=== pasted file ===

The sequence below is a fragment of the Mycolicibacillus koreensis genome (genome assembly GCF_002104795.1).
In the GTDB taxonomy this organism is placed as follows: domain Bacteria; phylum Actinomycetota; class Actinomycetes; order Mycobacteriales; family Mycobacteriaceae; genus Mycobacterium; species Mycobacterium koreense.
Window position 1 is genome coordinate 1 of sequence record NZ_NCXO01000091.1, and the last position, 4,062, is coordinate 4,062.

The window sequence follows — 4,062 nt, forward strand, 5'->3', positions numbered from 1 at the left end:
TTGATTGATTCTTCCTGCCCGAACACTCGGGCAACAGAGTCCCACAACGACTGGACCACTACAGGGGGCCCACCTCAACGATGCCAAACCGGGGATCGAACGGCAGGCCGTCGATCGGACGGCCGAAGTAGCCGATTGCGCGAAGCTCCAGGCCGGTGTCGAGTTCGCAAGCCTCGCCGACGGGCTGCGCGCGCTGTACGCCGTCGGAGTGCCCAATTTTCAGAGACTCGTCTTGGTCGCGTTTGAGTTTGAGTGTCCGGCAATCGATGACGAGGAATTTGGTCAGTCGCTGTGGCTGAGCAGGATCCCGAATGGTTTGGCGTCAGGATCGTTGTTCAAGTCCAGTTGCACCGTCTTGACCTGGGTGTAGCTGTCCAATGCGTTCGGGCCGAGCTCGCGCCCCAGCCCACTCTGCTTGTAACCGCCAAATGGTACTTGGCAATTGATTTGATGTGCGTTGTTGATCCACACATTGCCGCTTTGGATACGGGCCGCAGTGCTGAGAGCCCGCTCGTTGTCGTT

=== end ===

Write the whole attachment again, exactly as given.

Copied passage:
The sequence below is a fragment of the Mycolicibacillus koreensis genome (genome assembly GCF_002104795.1).
In the GTDB taxonomy this organism is placed as follows: domain Bacteria; phylum Actinomycetota; class Actinomycetes; order Mycobacteriales; family Mycobacteriaceae; genus Mycobacterium; species Mycobacterium koreense.
Window position 1 is genome coordinate 1 of sequence record NZ_NCXO01000091.1, and the last position, 4,062, is coordinate 4,062.

The window sequence follows — 4,062 nt, forward strand, 5'->3', positions numbered from 1 at the left end:
TTGATTGATTCTTCCTGCCCGAACACTCGGGCAACAGAGTCCCACAACGACTGGACCACTACAGGGGGCCCACCTCAACGATGCCAAACCGGGGATCGAACGGCAGGCCGTCGATCGGACGGCCGAAGTAGCCGATTGCGCGAAGCTCCAGGCCGGTGTCGAGTTCGCAAGCCTCGCCGACGGGCTGCGCGCGCTGTACGCCGTCGGAGTGCCCAATTTTCAGAGACTCGTCTTGGTCGCGTTTGAGTTTGAGTGTCCGGCAATCGATGACGAGGAATTTGGTCAGTCGCTGTGGCTGAGCAGGATCCCGAATGGTTTGGCGTCAGGATCGTTGTTCAAGTCCAGTTGCACCGTCTTGACCTGGGTGTAGCTGTCCAATGCGTTCGGGCCGAGCTCGCGCCCCAGCCCACTCTGCTTGTAACCGCCAAATGGTACTTGGCAATTGATTTGATGTGCGTTGTTGATCCACACATTGCCGCTTTGGATACGGGCCGCAGTGCTGAGAGCCCGCTCGTTGTCGTT